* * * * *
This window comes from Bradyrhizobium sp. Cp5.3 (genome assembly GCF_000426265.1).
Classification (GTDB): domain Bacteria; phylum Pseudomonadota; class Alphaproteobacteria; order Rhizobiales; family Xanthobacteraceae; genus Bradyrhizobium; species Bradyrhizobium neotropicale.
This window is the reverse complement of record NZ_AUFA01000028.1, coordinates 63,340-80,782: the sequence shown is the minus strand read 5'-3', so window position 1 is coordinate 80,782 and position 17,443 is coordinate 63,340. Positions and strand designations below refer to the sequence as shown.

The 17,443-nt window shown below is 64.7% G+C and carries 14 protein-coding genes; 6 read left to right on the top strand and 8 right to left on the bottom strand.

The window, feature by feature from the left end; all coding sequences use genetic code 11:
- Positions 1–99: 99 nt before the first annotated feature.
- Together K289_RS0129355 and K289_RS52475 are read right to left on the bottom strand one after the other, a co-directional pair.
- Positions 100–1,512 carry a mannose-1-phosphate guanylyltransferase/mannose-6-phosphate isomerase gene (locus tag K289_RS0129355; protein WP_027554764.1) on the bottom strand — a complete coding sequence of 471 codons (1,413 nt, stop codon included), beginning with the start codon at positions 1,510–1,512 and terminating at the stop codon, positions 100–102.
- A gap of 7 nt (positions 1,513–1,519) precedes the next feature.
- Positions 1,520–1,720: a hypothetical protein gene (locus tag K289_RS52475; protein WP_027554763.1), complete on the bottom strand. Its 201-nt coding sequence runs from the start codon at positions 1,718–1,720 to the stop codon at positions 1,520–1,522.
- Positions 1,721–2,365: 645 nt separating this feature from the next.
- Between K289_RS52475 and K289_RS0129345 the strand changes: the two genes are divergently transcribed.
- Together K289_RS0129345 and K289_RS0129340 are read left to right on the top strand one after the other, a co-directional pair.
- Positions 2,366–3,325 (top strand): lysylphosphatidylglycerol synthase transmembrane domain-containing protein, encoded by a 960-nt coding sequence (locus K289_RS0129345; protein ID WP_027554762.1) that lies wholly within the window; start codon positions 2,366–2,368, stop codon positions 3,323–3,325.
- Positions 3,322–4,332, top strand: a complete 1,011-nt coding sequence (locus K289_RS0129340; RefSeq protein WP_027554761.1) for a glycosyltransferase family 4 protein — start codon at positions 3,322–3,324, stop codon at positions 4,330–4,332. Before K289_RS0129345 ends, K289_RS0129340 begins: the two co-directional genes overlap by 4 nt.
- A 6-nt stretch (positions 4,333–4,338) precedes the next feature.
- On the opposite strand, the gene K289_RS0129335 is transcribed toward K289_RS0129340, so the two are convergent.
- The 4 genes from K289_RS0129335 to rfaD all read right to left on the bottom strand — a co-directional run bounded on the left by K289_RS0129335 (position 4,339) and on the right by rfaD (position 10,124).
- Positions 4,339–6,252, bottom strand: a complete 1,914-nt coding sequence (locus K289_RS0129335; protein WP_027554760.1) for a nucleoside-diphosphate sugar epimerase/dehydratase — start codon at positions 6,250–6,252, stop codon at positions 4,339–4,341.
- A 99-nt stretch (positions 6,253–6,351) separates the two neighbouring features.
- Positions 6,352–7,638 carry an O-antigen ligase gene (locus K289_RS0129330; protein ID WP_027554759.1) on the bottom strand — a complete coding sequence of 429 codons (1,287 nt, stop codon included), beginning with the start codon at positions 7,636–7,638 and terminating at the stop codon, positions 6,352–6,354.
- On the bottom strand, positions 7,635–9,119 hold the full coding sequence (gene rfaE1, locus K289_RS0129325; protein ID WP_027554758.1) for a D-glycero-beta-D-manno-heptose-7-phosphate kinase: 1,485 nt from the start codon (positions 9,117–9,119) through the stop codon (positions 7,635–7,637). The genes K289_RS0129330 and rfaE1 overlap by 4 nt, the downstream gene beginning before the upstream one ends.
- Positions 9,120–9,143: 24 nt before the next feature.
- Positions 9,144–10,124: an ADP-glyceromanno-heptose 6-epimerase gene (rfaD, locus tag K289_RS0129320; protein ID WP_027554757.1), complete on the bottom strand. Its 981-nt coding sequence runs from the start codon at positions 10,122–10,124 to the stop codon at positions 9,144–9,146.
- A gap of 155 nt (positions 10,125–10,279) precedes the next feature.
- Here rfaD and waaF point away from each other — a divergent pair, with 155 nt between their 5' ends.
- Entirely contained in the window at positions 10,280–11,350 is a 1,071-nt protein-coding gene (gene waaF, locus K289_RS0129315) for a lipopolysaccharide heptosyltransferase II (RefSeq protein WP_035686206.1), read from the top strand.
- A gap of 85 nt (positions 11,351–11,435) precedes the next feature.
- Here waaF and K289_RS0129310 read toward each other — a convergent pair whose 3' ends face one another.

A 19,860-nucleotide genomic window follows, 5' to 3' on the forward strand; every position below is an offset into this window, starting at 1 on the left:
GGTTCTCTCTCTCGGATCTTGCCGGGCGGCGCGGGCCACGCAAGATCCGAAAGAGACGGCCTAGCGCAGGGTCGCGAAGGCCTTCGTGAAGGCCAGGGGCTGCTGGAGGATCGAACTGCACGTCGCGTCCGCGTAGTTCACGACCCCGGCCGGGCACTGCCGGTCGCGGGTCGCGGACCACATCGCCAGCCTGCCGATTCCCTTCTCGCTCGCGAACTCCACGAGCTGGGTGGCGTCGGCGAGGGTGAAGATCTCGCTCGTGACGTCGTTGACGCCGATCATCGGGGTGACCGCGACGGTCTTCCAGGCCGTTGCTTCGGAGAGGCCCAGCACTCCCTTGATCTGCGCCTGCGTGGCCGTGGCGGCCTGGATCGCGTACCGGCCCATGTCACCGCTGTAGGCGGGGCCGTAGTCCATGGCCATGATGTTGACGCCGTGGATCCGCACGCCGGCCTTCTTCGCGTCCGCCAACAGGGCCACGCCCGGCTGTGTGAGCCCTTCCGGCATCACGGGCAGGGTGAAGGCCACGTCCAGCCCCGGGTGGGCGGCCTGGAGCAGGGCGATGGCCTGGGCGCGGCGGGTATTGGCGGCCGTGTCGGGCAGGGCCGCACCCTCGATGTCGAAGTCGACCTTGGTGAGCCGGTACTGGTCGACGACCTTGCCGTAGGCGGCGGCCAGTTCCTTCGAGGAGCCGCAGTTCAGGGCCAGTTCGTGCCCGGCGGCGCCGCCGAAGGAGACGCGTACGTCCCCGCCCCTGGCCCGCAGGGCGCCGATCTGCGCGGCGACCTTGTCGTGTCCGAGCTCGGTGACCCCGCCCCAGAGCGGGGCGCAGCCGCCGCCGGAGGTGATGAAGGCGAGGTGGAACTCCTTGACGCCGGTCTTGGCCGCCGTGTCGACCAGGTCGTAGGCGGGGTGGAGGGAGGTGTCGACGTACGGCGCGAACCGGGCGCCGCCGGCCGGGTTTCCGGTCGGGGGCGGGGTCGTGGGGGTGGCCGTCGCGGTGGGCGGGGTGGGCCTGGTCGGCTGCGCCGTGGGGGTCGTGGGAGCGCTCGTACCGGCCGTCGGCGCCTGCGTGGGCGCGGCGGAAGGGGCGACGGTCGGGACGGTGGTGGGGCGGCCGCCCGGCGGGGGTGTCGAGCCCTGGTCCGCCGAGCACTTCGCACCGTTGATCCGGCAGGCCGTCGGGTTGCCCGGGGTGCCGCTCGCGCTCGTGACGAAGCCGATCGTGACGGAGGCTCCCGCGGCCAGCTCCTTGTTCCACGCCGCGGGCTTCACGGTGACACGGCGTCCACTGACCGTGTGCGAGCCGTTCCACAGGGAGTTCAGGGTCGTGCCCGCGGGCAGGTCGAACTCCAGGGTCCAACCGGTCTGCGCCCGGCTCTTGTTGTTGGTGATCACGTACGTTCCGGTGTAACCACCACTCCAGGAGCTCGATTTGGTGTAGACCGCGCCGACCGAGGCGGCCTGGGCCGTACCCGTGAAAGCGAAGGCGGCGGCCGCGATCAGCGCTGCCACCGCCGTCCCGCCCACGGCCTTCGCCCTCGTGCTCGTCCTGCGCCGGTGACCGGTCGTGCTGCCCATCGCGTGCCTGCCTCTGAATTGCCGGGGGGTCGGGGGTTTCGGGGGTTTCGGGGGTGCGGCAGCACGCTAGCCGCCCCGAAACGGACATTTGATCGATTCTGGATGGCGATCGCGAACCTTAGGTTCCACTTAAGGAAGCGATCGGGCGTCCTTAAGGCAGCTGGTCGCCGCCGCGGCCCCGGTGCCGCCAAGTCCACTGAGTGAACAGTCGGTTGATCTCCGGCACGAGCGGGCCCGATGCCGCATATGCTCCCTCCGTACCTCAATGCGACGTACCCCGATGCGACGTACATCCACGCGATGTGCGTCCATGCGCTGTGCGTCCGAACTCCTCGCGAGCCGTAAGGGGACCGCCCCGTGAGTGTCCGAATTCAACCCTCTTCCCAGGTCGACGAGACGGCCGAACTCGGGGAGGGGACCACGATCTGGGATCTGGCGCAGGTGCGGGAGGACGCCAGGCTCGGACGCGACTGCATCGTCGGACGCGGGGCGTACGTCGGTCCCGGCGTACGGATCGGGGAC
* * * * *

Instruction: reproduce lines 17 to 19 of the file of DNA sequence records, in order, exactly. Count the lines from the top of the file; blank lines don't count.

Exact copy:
- On the opposite strand, the gene K289_RS0129335 is transcribed toward K289_RS0129340, so the two are convergent.
- The 4 genes from K289_RS0129335 to rfaD all read right to left on the bottom strand — a co-directional run bounded on the left by K289_RS0129335 (position 4,339) and on the right by rfaD (position 10,124).
- Positions 4,339–6,252, bottom strand: a complete 1,914-nt coding sequence (locus K289_RS0129335; protein WP_027554760.1) for a nucleoside-diphosphate sugar epimerase/dehydratase — start codon at positions 6,250–6,252, stop codon at positions 4,339–4,341.